Jeanette at Speak Well Read Well describes her post like this, “This month we passed the eleventh anniversary of 9/11 and my thoughts turned back to that infamous day. The resulting racial tensions inspired me to write a story about friendship and understanding between cultures. My hope is that children (and all of us) can look beyond race and religion to see the possibilities for friendships.” The rope of friendship is Jeanette’s story. Thanks for sharing Jeanette.
Renée at No Water River shares her first poem of September, "Apple Pie with Synonym”. Nice play with words there Renée. We are treated to Renée performing her poem and a nice list of activities including playing with words, cooking, arts and crafts and further reading. Interesting, thanks Renée!
Anastasia at Book Talking minimally shares a poetry book by one of her former students, A leaf can be … by Laura Purdie Salas and illustrated by Violeta Dabija. Perfect for Autumn, I checked it out on Amazon and many of the reviews there highlight how beautiful the illustrations are, which sent me whizzing to the “Add to cart” button!
April at Teaching Authors shares a poem and the background to the poem. A poem prompted by making a decision, a poem about changing sheets – brilliant April, thanks for sharing.
Lisa at Shelf-employed writes about The Giant and how he humbugged America by Jim Murphy. A non-fiction book about a giant swindle in 1869, which she describes as “Entertaining and impossible to put down, readers will be both impressed and appalled by the complex maneuvers of the hoax's mastermind. […] What better way to teach critical thinking than to pore through the anatomy of one of America's most famous hoaxes! ” I love it when someone is so evidently impressed by a book. Thanks Lisa.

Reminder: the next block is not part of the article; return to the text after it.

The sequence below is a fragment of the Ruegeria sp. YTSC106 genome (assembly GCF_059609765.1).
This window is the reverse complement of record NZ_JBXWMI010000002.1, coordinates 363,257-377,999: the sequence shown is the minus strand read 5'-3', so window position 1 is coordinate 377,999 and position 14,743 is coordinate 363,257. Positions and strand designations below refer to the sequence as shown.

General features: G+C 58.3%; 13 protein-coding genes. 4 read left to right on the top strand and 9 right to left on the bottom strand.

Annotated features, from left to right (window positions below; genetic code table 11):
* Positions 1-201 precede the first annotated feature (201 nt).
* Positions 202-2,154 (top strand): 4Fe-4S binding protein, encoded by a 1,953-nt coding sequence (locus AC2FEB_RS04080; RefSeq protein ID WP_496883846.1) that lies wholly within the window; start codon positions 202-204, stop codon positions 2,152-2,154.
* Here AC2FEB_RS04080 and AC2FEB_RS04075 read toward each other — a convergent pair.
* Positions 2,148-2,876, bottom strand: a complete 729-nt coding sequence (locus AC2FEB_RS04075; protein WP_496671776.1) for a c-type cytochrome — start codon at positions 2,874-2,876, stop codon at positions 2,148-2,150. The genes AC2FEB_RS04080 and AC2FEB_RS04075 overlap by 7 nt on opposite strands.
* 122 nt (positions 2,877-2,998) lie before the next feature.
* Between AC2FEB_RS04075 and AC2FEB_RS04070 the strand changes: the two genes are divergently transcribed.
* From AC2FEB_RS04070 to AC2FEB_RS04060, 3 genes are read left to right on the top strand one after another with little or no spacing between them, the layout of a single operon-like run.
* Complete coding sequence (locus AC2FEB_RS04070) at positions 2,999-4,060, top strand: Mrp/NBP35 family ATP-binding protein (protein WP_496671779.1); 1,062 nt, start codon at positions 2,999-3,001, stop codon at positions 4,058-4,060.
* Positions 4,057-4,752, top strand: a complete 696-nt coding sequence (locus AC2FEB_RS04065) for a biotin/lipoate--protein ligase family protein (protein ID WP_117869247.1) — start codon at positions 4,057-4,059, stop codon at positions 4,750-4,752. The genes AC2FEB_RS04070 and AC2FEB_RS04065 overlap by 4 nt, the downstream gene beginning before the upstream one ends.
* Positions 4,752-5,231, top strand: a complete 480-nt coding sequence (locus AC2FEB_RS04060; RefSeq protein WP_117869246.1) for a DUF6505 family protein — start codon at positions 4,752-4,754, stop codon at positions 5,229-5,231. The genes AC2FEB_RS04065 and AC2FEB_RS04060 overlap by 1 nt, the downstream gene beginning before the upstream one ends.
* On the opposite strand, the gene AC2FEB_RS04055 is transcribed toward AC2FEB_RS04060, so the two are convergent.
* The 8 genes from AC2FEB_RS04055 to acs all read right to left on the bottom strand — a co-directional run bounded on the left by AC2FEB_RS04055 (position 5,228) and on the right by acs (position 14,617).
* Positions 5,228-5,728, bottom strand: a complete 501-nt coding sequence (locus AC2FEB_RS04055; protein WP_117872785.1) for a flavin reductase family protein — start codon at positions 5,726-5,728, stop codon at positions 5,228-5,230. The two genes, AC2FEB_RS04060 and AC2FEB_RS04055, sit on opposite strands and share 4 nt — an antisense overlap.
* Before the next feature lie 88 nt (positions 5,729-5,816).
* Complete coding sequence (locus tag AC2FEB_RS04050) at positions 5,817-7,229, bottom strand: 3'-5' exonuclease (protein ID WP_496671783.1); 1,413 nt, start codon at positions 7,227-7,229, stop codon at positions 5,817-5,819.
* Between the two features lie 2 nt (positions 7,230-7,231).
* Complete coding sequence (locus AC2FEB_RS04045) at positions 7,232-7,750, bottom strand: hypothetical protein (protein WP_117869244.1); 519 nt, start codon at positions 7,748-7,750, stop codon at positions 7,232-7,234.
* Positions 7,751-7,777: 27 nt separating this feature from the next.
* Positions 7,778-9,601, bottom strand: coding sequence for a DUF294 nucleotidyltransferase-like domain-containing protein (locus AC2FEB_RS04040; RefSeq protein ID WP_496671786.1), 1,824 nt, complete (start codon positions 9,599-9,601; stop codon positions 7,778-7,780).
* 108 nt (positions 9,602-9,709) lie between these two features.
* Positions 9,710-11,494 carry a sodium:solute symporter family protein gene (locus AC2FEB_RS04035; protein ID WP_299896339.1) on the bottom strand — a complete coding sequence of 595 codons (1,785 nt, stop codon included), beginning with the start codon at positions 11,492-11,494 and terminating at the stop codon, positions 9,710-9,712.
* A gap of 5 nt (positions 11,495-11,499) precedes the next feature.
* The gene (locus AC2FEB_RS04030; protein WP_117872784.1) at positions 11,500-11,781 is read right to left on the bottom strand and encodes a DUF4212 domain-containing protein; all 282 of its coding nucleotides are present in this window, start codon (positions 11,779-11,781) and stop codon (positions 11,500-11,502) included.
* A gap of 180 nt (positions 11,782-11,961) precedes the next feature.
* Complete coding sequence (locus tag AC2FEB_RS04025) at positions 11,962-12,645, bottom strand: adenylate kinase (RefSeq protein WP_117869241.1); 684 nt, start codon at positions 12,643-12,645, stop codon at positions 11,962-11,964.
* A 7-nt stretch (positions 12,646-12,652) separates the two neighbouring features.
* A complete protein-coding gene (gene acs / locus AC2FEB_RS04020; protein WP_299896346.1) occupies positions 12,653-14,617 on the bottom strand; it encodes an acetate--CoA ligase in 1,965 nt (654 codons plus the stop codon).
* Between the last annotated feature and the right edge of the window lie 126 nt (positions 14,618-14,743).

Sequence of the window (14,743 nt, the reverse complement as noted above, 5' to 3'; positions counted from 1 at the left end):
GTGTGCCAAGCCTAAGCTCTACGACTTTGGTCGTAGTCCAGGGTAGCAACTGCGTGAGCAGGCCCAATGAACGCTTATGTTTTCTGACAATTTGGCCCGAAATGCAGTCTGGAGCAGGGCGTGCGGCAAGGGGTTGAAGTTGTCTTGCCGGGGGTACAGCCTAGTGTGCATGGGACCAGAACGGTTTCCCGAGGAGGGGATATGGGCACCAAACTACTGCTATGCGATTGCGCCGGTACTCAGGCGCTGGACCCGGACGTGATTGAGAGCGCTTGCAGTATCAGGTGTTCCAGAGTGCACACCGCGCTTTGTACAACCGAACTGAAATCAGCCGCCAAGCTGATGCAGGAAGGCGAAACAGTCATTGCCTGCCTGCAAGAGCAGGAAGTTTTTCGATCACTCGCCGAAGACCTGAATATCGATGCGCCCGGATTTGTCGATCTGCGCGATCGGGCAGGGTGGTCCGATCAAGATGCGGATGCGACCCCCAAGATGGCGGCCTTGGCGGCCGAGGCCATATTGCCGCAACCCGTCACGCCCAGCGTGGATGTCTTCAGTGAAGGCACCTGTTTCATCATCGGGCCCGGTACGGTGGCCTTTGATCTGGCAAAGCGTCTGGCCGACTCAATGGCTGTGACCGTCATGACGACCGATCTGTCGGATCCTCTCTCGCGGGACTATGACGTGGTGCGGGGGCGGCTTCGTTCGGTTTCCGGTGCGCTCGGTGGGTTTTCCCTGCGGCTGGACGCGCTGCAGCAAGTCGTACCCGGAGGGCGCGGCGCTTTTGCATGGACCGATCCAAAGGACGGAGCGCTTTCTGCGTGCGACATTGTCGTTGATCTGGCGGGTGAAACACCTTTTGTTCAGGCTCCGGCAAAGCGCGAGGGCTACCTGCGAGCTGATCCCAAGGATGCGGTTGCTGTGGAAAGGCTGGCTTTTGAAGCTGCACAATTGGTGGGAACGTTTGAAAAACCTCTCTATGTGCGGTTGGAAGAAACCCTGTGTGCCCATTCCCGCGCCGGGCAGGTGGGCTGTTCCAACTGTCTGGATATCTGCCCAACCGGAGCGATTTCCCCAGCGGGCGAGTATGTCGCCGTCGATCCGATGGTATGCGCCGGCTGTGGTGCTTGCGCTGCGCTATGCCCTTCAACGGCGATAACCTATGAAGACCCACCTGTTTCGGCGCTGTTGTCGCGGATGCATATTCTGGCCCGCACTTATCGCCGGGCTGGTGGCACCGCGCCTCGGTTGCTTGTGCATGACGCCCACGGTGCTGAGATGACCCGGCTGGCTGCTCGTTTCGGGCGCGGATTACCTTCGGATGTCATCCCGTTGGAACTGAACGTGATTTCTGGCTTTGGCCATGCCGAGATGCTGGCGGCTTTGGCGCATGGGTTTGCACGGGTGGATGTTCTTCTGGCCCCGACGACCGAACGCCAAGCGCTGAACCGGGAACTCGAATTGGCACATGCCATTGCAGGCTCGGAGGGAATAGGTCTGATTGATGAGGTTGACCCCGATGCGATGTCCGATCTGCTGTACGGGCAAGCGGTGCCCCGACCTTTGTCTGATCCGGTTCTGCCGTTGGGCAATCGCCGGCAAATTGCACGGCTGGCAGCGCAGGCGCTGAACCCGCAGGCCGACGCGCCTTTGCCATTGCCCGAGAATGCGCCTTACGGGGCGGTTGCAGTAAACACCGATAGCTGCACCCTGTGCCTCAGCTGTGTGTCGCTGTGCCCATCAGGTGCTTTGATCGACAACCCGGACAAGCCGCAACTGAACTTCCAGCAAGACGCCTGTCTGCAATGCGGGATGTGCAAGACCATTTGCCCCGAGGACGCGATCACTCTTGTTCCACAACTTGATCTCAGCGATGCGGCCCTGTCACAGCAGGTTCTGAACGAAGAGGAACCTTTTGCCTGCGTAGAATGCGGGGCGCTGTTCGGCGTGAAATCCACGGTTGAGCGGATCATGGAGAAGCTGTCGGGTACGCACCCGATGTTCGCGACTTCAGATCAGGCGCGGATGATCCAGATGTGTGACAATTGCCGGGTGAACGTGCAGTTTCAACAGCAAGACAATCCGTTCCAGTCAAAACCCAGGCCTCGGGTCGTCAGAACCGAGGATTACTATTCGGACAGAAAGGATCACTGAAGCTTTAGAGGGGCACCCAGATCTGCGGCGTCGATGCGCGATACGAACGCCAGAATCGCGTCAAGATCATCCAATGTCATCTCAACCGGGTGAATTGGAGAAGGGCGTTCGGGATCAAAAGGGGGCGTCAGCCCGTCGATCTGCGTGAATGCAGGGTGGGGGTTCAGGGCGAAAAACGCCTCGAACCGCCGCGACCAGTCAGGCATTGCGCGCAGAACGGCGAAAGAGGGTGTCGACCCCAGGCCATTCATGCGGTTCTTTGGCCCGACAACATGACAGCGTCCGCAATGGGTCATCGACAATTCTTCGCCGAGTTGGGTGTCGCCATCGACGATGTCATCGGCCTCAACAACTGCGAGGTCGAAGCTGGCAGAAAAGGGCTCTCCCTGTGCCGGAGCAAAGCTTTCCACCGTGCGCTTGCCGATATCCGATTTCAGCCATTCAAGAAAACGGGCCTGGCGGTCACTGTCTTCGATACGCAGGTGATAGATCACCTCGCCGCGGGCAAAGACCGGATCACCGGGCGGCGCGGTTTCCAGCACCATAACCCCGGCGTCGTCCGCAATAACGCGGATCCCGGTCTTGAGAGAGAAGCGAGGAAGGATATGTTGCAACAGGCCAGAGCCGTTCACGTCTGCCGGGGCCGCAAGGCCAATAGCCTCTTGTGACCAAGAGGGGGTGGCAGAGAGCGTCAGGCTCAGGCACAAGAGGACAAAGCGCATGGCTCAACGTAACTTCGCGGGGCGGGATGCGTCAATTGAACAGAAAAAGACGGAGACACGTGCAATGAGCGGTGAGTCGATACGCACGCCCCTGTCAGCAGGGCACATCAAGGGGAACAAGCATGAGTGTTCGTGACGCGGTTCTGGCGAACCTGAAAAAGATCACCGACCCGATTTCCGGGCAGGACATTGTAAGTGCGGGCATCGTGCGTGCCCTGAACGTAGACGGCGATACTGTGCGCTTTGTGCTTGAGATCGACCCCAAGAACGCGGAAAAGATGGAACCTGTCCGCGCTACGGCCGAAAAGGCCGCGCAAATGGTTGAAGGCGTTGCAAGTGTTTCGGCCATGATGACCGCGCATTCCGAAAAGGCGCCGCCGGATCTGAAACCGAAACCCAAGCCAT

Margo at the Fourth Musketeer, reviews The Amazing Harry Kellar: Great American Magician, by Gail Jarrow, a new biography for young people of a famous American magician of yesteryear, Harry Kellar, largely forgotten except by those in the magic community. Margo writes, “It's a fascinating tale for anyone interested in magic or the performing arts, and beautifully designed to catch the eye of young readers. It's a terrific book for leisure reading for young people who prefer nonfiction, and also provides plenty of facts for school biography reports.” Thanks Margo, great review!
Zoe at Playing by the book, moves over for a guest blogger, Alexandra Strick, specialist in the field of children’s books and disability. Her post is eye-opening and talks about how books can help to build on children’s increased awareness of disability following on from the Paralympics. Lots of tips for titles at a wide range of reading levels, from picturebooks to young adult novels as well as a good list of websites to look through. She writes, “I hope by exposing children to a range of really good inclusive books, we can help sustain the positive ‘Paralympic effect’ whilst also developing a better understanding of disability issues, and from an early age.” Great post, thanks to Zoe and to Alexandra.
Mary Ann at Great Kid Books inerviewed graphic novelist Raina Telgemeier – She describes her post, “Several tween girls helped me develop these questions for Raina Telgemeier about her newest graphic novel DRAMA. These girls all loved, loved, loved SMILE and asked such honest, heartfelt questions. Raina's answers are full of life and honesty, shedding light on her passion as a creative artist and storyteller.” Great post Mary and an author illustrator I’m not familiar with - enjoyed checking out her website and activities.
Amy at Delightful Children’s Books interviews Melissa Sweet, author and illustrator of Balloons over Broadway. Amy’s interview attempts to understand how Melissa became interested in Tony Sarg, an American puppeteer, who designed the first balloon puppets that float in Macy’s Thanksgiving Day Parade. This was a lesson in American culture for me – I had not heard of Macy’s Thanksgiving Day Parade let alone Tony Sarg! It was also an introduction to a fascinating author illustrator. Many thanks Amy, really enjoyed your post.
October's Carnival will be held at Brimful Curiosities